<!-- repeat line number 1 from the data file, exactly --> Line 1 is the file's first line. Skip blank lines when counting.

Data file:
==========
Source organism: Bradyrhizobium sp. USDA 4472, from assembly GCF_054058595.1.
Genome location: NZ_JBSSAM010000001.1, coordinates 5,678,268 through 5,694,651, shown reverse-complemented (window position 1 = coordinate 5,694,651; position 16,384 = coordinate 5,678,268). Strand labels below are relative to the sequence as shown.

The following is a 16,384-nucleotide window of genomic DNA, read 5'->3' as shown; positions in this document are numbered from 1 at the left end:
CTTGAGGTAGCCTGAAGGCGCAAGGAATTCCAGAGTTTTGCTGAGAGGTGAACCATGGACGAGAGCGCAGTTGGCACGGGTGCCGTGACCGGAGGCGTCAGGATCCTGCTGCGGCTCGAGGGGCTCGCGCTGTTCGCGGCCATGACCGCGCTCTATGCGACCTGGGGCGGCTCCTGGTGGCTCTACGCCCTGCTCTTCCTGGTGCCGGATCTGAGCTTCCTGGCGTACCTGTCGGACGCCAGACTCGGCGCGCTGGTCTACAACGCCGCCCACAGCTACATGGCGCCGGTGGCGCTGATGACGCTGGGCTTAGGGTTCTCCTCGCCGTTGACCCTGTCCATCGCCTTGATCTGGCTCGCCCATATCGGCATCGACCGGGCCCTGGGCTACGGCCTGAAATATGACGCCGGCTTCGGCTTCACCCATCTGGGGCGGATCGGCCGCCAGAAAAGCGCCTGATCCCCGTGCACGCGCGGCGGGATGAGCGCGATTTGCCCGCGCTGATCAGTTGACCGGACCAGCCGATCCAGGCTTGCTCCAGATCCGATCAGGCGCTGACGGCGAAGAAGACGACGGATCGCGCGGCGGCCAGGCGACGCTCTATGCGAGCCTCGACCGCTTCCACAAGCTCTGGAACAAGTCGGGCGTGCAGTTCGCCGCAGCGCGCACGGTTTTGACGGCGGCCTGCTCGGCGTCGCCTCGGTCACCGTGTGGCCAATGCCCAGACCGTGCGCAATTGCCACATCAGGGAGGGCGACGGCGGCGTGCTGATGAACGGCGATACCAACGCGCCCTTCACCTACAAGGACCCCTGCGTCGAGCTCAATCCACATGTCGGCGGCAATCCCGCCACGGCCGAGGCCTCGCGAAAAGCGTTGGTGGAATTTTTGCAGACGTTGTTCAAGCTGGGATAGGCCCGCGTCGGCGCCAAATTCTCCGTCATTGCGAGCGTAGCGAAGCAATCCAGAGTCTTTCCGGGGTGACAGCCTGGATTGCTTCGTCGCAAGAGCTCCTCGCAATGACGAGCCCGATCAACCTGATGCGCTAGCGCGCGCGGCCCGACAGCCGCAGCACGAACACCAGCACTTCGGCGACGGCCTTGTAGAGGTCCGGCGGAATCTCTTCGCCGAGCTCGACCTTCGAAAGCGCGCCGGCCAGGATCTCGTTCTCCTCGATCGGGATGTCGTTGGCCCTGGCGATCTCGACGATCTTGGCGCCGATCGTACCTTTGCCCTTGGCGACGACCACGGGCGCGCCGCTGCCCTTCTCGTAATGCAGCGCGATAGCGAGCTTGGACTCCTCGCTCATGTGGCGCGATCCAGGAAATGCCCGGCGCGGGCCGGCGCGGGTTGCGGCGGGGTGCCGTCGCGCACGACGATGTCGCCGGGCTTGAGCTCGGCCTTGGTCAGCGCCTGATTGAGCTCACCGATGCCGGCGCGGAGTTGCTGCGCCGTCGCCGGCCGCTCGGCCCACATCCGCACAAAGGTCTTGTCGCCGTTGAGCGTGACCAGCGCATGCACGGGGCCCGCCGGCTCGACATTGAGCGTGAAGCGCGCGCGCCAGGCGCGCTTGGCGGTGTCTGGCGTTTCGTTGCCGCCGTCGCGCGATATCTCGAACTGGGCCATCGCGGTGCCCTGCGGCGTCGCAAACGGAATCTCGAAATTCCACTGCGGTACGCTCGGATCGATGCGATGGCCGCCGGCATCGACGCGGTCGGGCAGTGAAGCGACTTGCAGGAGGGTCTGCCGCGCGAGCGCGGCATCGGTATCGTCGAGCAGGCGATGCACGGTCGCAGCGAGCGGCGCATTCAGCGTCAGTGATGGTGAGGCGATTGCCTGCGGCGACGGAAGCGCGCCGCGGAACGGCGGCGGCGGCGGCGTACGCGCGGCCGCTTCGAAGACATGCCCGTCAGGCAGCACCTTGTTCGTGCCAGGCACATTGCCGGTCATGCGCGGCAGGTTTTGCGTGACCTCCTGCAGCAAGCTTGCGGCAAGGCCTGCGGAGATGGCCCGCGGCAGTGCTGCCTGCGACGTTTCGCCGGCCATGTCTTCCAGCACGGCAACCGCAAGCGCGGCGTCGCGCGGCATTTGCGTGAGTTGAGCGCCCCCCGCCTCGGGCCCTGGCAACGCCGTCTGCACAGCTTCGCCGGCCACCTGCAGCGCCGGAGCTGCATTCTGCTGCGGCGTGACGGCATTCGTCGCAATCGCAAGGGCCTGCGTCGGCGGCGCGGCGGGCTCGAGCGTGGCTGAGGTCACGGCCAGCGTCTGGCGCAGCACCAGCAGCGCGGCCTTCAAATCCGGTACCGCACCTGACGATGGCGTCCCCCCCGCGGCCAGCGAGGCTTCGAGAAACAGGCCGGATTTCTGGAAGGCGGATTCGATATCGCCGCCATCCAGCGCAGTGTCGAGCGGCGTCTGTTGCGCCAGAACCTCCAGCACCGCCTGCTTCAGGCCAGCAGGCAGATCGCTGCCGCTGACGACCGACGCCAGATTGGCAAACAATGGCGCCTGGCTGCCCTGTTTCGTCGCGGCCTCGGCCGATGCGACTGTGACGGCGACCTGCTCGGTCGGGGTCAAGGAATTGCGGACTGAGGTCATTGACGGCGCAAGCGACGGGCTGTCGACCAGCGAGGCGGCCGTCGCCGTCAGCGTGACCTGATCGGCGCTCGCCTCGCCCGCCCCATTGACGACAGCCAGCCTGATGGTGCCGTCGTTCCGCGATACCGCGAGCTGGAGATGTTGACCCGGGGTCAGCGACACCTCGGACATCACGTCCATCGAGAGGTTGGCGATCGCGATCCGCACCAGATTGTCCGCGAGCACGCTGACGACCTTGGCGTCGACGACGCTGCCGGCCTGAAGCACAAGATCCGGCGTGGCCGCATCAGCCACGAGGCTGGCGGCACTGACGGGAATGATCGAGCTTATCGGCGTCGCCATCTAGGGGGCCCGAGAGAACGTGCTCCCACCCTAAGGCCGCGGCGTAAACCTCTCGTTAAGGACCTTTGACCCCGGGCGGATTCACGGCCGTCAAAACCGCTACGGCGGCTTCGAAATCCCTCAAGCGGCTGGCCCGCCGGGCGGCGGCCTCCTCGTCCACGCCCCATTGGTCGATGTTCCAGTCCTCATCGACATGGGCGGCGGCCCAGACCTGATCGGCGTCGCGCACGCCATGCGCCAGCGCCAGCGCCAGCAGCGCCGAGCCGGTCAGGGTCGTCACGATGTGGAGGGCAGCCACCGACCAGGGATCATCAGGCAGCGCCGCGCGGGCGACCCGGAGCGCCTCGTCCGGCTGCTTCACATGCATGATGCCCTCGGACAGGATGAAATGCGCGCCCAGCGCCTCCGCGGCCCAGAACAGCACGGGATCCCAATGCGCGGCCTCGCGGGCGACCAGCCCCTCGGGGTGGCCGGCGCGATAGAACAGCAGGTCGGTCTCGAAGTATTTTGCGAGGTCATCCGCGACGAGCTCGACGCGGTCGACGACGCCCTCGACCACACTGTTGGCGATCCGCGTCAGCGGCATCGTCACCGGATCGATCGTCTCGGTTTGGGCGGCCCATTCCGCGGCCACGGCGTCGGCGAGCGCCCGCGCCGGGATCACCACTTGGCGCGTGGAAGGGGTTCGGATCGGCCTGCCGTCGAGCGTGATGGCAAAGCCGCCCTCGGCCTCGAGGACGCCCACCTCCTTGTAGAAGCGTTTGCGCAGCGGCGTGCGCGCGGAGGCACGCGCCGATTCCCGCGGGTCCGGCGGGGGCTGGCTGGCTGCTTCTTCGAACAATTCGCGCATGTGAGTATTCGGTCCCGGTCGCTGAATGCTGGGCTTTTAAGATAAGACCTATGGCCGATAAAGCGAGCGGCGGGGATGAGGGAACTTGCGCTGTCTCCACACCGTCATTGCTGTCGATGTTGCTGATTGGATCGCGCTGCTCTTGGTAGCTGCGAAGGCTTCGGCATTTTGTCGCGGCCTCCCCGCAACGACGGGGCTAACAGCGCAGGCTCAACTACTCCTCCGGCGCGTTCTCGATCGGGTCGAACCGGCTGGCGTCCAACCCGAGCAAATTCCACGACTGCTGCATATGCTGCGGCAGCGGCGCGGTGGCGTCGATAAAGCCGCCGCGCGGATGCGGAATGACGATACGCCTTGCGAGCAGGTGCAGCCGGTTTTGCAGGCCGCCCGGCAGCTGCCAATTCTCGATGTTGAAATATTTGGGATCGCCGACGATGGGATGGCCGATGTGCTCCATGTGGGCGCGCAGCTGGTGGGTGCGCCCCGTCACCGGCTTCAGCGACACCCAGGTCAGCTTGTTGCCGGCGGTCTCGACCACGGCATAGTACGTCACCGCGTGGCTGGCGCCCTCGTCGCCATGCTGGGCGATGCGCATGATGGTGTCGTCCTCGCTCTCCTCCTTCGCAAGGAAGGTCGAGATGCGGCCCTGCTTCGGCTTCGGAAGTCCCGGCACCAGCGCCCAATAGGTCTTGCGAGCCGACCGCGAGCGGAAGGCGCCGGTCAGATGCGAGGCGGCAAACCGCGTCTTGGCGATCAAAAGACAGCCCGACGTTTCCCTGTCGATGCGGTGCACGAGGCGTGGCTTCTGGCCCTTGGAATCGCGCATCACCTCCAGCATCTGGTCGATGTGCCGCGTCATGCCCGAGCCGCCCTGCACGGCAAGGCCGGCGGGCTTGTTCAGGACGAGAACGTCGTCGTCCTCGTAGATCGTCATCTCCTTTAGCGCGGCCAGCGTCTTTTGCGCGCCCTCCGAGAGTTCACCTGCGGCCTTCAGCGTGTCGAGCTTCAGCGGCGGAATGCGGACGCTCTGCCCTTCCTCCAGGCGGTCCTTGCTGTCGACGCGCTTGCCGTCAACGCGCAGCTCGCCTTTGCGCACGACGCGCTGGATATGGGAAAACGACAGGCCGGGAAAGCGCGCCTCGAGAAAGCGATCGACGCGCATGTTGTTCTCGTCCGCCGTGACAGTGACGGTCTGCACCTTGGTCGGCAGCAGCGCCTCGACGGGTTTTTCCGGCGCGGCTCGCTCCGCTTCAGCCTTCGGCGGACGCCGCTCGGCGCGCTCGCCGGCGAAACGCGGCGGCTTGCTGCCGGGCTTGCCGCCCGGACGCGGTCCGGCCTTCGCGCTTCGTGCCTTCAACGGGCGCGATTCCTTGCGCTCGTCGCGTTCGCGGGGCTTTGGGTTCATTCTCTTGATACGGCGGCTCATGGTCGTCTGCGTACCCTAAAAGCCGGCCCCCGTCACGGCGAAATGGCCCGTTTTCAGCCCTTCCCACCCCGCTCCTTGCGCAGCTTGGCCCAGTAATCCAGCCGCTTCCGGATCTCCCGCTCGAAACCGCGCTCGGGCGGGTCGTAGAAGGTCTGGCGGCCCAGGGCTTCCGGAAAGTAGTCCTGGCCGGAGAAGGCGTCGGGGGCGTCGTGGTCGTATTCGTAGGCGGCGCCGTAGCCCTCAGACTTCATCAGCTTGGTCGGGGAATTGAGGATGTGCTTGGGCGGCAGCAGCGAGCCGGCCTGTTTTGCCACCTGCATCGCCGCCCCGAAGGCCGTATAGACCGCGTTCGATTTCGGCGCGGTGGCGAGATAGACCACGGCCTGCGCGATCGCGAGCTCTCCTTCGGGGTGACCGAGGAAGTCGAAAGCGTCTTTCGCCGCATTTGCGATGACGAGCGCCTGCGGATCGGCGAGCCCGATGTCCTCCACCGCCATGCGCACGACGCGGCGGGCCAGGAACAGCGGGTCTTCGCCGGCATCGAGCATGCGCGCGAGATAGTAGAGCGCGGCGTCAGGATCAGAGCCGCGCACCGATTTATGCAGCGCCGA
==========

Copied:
Source organism: Bradyrhizobium sp. USDA 4472, from assembly GCF_054058595.1.